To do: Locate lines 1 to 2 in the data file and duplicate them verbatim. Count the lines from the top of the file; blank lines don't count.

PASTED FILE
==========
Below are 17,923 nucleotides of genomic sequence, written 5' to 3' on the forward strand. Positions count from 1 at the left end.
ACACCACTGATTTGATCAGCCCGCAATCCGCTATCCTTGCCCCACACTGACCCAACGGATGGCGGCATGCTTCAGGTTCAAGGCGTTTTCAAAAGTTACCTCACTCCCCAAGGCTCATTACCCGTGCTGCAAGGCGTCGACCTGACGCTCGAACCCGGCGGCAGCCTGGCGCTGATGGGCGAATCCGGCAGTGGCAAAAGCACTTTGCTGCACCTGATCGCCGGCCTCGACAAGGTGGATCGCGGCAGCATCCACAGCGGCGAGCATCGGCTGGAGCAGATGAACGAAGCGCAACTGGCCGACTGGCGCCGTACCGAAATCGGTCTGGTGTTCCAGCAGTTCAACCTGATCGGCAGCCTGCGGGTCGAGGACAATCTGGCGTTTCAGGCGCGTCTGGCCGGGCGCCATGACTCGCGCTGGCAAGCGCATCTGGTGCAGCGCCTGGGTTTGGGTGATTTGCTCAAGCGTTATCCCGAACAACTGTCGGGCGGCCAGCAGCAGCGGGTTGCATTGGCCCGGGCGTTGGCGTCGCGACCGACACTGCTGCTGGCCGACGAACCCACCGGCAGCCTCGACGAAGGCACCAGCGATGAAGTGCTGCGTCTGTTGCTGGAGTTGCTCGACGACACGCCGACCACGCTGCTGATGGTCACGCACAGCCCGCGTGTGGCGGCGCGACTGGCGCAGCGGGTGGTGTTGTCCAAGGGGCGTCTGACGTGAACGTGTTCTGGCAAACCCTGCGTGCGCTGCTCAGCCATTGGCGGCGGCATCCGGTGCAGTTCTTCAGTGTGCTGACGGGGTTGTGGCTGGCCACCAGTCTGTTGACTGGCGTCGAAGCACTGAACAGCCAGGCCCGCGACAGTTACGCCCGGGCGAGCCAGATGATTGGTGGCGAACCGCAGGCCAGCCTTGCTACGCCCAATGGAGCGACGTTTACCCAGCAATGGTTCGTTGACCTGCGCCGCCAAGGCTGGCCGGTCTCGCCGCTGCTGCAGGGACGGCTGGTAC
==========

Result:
Below are 17,923 nucleotides of genomic sequence, written 5' to 3' on the forward strand. Positions count from 1 at the left end.
ACACCACTGATTTGATCAGCCCGCAATCCGCTATCCTTGCCCCACACTGACCCAACGGATGGCGGCATGCTTCAGGTTCAAGGCGTTTTCAAAAGTTACCTCACTCCCCAAGGCTCATTACCCGTGCTGCAAGGCGTCGACCTGACGCTCGAACCCGGCGGCAGCCTGGCGCTGATGGGCGAATCCGGCAGTGGCAAAAGCACTTTGCTGCACCTGATCGCCGGCCTCGACAAGGTGGATCGCGGCAGCATCCACAGCGGCGAGCATCGGCTGGAGCAGATGAACGAAGCGCAACTGGCCGACTGGCGCCGTACCGAAATCGGTCTGGTGTTCCAGCAGTTCAACCTGATCGGCAGCCTGCGGGTCGAGGACAATCTGGCGTTTCAGGCGCGTCTGGCCGGGCGCCATGACTCGCGCTGGCAAGCGCATCTGGTGCAGCGCCTGGGTTTGGGTGATTTGCTCAAGCGTTATCCCGAACAACTGTCGGGCGGCCAGCAGCAGCGGGTTGCATTGGCCCGGGCGTTGGCGTCGCGACCGACACTGCTGCTGGCCGACGAACCCACCGGCAGCCTCGACGAAGGCACCAGCGATGAAGTGCTGCGTCTGTTGCTGGAGTTGCTCGACGACACGCCGACCACGCTGCTGATGGTCACGCACAGCCCGCGTGTGGCGGCGCGACTGGCGCAGCGGGTGGTGTTGTCCAAGGGGCGTCTGACGTGAACGTGTTCTGGCAAACCCTGCGTGCGCTGCTCAGCCATTGGCGGCGGCATCCGGTGCAGTTCTTCAGTGTGCTGACGGGGTTGTGGCTGGCCACCAGTCTGTTGACTGGCGTCGAAGCACTGAACAGCCAGGCCCGCGACAGTTACGCCCGGGCGAGCCAGATGATTGGTGGCGAACCGCAGGCCAGCCTTGCTACGCCCAATGGAGCGACGTTTACCCAGCAATGGTTCGTTGACCTGCGCCGCCAAGGCTGGCCGGTCTCGCCGCTGCTGCAGGGACGGCTGGTAC